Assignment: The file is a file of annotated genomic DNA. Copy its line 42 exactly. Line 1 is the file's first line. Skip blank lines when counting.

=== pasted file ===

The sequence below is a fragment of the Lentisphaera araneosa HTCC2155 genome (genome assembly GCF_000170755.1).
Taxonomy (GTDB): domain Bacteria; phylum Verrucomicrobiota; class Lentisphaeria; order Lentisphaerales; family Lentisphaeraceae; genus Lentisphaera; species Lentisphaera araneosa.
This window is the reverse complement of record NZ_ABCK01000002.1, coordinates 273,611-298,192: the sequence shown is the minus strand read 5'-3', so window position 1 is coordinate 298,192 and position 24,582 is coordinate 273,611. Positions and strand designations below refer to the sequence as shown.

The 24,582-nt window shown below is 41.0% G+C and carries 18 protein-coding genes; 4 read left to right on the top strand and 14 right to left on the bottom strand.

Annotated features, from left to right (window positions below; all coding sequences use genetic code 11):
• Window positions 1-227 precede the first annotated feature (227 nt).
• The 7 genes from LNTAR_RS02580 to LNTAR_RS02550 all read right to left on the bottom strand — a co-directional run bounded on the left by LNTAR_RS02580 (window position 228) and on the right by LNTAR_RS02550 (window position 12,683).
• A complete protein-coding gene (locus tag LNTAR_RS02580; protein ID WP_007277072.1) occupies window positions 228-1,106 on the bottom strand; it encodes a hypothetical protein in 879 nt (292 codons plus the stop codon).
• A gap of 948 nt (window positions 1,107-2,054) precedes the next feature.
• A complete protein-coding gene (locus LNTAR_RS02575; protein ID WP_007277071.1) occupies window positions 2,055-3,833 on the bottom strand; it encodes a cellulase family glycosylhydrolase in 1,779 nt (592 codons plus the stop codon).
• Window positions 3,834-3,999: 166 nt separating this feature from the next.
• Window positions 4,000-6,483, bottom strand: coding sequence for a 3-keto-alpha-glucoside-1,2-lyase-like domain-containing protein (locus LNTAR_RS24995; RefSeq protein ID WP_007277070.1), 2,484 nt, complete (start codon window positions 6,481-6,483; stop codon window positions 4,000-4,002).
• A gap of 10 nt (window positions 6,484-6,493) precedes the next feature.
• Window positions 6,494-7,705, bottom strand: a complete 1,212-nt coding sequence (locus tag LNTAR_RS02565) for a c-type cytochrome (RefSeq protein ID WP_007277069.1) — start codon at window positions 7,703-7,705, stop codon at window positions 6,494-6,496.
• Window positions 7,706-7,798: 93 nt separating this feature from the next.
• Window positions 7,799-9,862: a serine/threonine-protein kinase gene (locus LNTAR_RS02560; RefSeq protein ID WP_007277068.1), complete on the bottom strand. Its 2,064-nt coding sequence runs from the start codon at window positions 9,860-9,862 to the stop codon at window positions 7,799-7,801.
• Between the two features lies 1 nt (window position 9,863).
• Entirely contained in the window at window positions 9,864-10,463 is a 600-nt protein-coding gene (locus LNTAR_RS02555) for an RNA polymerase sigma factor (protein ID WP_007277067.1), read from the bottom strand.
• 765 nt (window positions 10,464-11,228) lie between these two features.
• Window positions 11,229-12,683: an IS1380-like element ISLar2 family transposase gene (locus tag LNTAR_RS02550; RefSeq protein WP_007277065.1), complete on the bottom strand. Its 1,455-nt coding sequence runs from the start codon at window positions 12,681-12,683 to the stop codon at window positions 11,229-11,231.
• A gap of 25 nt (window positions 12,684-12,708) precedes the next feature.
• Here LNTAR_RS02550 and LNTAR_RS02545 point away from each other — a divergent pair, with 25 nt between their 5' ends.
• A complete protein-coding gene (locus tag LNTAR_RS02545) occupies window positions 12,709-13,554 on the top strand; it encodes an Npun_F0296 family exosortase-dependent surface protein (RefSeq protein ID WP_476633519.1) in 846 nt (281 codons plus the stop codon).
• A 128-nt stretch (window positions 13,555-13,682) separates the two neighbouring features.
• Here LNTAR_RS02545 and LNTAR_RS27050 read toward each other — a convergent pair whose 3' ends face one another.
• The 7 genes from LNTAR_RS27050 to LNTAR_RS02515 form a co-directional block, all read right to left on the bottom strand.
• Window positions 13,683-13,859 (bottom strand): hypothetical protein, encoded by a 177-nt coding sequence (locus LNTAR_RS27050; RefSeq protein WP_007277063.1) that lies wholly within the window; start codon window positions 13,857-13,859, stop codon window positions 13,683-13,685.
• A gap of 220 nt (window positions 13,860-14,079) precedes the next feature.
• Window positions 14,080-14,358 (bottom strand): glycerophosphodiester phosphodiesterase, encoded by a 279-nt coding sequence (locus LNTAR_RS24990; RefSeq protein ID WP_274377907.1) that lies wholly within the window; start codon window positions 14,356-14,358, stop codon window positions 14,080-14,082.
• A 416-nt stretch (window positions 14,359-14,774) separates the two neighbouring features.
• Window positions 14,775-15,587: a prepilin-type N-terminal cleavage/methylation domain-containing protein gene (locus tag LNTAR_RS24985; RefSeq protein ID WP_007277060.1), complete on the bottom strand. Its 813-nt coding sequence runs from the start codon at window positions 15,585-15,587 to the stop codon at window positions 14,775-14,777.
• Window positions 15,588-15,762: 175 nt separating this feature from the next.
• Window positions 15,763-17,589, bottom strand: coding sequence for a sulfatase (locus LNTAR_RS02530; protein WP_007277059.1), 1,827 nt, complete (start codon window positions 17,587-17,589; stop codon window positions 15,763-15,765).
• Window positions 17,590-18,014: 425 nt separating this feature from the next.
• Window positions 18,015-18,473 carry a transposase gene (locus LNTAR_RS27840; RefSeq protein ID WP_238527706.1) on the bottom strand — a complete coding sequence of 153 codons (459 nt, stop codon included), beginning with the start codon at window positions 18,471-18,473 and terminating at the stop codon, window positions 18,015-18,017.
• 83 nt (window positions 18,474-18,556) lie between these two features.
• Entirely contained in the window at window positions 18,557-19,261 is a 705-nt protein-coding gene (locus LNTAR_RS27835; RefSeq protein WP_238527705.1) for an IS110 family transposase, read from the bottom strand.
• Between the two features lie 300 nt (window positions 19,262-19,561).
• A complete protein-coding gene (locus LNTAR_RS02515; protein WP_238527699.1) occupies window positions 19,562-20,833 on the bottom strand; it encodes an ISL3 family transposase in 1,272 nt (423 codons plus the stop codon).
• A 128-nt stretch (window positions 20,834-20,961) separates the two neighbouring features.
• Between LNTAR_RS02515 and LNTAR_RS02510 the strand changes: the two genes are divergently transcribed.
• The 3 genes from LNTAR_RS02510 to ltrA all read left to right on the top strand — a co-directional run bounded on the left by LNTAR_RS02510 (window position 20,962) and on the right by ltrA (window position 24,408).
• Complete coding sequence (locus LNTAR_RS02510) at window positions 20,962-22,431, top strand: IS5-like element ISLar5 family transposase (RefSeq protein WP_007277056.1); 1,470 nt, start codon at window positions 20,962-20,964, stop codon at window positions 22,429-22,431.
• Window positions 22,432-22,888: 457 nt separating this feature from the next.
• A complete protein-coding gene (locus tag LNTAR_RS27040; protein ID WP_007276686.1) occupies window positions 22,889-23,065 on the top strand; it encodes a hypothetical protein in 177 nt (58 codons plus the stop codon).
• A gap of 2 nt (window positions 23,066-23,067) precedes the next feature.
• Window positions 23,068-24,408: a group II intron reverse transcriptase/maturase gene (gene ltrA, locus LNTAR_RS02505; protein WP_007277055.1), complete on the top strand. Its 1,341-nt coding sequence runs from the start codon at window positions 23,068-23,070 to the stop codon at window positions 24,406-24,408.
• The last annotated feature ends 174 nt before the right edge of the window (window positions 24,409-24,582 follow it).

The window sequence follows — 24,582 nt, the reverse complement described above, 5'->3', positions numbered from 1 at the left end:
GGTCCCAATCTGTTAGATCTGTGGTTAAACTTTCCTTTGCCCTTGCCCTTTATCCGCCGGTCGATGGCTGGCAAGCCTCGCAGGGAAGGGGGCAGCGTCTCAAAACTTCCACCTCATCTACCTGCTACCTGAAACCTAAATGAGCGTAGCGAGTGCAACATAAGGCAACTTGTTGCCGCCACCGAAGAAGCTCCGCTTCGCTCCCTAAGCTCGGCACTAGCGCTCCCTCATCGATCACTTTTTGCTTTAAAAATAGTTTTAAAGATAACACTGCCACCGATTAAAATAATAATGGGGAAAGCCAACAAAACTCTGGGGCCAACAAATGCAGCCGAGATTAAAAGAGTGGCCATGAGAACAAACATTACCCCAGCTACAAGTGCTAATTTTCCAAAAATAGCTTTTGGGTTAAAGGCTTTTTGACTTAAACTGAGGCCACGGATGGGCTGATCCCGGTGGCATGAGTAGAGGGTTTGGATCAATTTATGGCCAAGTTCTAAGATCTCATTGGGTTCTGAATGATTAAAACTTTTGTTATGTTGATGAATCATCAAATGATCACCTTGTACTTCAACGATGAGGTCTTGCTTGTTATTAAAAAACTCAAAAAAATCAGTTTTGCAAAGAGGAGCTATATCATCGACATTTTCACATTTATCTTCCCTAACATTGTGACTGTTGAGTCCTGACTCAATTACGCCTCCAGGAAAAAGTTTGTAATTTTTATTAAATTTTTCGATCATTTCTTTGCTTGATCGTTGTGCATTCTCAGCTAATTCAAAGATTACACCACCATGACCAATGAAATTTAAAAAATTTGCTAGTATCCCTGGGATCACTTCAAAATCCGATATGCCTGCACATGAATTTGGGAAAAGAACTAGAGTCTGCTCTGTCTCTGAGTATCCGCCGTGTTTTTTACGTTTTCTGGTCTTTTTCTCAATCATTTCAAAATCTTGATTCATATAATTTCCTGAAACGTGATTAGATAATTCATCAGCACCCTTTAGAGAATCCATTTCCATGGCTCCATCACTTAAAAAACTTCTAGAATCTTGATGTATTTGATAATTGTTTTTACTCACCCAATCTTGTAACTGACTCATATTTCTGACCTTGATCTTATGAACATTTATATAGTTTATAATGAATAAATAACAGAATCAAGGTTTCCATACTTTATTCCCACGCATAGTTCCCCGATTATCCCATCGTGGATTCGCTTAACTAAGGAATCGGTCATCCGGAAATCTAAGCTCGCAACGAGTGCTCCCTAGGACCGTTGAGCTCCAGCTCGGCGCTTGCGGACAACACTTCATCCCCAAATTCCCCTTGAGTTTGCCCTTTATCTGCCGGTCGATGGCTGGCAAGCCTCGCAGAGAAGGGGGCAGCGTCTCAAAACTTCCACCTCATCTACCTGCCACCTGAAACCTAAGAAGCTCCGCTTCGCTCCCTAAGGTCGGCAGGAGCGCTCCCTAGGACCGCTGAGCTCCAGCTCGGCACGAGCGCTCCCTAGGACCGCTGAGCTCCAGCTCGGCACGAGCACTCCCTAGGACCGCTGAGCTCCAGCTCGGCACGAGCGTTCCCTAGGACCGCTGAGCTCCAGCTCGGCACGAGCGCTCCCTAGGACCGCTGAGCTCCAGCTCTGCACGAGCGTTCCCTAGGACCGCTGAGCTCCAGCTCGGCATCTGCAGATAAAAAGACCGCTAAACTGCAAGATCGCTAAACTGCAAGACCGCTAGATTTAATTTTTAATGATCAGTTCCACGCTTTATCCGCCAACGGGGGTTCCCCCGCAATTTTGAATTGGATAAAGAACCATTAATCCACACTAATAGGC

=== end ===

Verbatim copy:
• The 3 genes from LNTAR_RS02510 to ltrA all read left to right on the top strand — a co-directional run bounded on the left by LNTAR_RS02510 (window position 20,962) and on the right by ltrA (window position 24,408).